I wasn’t born when Dr. Martin Luther King, Jr. was assassinated, but I must imagine that when he was killed on April 4, 1968, it wasn’t business as usual in Black homes especially, on April 5th of that same year. I must believe that there was some sort of mental anguish and fear that went into the traumatic experience of trying to process what happened to one of our nation’s most prolific leaders and why. I must believe that there was anger and the urge to throw up both hands and quit. The title of this blog sums up the culmination of responses that I have received over the years when I asked different people, a diverse group, what did the assassinations of Dr. King and Malcolm X ultimately mean in this country?
I had the opportunity to sit down with my mother and stepmother separately and ask them what they remembered most about the day Dr. King was assassinated. My stepmother said she remembered watching the news on television in her 7th grade classroom and being afraid to walk home that afternoon. “I thought the white people were going to kill me because I was Black,” she said. “I was too young to understand that I shouldn’t be scared, but I was. I was too young to truly understand.”
She told me about arriving home and watching her parents, older siblings, aunts, uncles, and cousins, cry together and separately. They all had a look of despair on their faces, and an emptiness in their eyes. “It was almost as if they were asking, if they are okay with killing Martin, how am I safe?” she said. “None of us were the same.”
My mother was living in Washington, D.C. at the time. She was a junior in high school and her memories are starkly different. She was somewhat of a militant and supported the social justice movements of the 1960’s. She was, quite frankly, tired of being told where to go and what to do simply because of the color of her skin. She shared her memories with me.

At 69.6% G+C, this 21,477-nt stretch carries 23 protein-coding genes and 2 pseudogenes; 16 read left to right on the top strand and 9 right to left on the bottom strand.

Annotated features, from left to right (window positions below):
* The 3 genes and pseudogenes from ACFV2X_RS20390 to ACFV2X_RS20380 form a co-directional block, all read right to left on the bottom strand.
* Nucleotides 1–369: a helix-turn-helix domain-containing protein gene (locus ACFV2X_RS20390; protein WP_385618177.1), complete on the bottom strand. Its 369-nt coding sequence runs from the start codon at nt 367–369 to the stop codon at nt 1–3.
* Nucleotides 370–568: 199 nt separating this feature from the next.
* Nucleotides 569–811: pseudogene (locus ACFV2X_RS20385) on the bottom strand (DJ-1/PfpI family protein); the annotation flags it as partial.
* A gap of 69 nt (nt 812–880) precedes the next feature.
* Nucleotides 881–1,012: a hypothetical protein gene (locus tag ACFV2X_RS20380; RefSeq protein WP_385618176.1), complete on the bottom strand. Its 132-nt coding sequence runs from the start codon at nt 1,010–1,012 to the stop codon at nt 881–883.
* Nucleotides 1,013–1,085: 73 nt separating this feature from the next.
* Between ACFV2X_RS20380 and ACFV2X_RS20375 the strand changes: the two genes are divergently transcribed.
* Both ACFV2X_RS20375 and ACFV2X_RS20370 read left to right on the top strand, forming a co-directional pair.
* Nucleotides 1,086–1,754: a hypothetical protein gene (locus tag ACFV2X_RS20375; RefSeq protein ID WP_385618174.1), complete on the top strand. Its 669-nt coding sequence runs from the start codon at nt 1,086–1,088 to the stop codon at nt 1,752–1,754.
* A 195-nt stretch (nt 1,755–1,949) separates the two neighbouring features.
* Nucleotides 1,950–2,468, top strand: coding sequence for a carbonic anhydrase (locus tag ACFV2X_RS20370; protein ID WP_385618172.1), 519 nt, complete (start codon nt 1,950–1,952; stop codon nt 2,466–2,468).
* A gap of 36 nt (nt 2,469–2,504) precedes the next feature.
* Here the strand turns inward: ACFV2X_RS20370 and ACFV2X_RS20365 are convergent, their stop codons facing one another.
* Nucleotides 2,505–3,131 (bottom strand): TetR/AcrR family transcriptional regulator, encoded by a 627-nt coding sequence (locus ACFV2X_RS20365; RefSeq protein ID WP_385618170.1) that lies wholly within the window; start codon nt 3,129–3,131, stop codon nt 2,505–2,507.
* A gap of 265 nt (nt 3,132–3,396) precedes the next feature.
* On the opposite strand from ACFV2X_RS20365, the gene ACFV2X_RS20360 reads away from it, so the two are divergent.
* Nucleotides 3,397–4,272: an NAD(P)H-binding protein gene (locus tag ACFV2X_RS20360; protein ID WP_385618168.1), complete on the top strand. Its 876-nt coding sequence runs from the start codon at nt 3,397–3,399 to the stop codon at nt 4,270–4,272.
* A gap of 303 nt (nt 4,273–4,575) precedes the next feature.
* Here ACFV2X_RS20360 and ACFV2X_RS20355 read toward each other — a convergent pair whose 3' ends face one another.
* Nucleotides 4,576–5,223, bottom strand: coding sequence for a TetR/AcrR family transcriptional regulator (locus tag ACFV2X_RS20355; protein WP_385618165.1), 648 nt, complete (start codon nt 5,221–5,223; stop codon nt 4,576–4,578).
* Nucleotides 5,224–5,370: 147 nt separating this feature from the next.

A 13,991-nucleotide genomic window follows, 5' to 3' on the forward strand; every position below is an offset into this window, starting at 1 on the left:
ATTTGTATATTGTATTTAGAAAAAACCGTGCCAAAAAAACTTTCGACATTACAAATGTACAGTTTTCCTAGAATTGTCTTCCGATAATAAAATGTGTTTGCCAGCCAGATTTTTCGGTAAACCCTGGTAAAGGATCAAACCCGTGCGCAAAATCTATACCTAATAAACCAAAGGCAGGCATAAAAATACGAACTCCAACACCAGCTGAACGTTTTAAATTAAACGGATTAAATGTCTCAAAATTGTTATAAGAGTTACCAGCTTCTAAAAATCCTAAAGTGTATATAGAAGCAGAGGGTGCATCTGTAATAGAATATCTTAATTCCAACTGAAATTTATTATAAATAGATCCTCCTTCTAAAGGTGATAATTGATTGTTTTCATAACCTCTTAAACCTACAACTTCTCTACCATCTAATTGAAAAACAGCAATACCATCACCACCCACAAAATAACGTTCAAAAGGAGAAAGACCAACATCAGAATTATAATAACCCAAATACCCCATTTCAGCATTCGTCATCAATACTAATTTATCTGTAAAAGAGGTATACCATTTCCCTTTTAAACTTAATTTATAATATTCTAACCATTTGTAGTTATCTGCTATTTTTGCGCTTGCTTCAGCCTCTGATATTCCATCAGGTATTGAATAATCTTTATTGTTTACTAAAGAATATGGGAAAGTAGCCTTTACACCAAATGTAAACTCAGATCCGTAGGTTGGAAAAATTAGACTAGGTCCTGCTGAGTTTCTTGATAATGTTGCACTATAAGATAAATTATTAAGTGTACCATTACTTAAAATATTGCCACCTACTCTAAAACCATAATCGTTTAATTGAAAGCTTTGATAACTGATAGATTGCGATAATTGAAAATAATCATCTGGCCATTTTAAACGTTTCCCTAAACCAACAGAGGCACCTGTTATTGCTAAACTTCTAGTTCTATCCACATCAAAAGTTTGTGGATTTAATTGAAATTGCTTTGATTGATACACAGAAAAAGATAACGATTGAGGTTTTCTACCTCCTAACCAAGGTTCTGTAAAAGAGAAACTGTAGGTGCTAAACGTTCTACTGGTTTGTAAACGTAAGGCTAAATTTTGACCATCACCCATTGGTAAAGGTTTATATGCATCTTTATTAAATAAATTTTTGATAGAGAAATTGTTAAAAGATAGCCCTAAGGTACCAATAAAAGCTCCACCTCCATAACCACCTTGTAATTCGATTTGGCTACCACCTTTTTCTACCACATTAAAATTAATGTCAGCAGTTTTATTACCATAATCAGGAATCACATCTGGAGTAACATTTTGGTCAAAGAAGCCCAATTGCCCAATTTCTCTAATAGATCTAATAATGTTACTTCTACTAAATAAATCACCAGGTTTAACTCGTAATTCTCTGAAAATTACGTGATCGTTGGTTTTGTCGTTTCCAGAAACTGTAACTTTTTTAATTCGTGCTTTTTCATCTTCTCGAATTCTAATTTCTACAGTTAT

She said, “I remember the city being on fire. I wanted to go downtown and over to U Street to march with my brothers and sisters, but my mother wouldn’t allow me to go. She was in tears. My brother and I were in tears. None of us knew what to do.
“Before we knew it, there were armored trucks filled with service men on our street. Standing on the corners with machine guns across their chests, ready to shoot anyone who dared to cause a disturbance or break the new curfew law. Some of my friends saw them as a threat. I saw them as protection. My friends and I would take them lemonade and sandwiches, but we were still mad…angry, actually.
“What’s funny is everyone had their own way of supporting the protests that did not include burning buildings. I remember getting ready to go to a resistance meeting. I was picking out my afro and my mother, who was a quiet woman, came into my room and put my dashiki on the bed. She had just ironed it for me. That was her way of showing me her love and support for my activism. It moved me in a way that inspired me to go to that meeting ready to make a difference. And we did.”
It felt good to be able to sit with both and hear about which memories they have lived with and which ones they have chosen to bury. It was fascinating to receive a first-person account of what they had to endure and how mentally they really didn’t know how to cope. Mental health has grown to become a leading topic of discussion in the Black community. There was a time when it was taboo to talk about such a thing. Now, we get it. We see the need to tackle the demons that continue to spook us – many of which are to no fault of our own. It has been killings like that of Martin and Malcolm back then and Trayvon and Phillip Castille of today. How much do we have to lose before we’re finally considered safe? Safe as a people. Safe as individuals. Safe to walk down the street in a black hoodie with a bag of Skittles. Safe to drive a car. When will we have an opportunity to stop collecting deposits of subconscious of mental anguish that come when we see another Black male killed for simply being or one killed for simply fighting?
My hope is that day will soon come. I’m not sure our mental health can take anything less.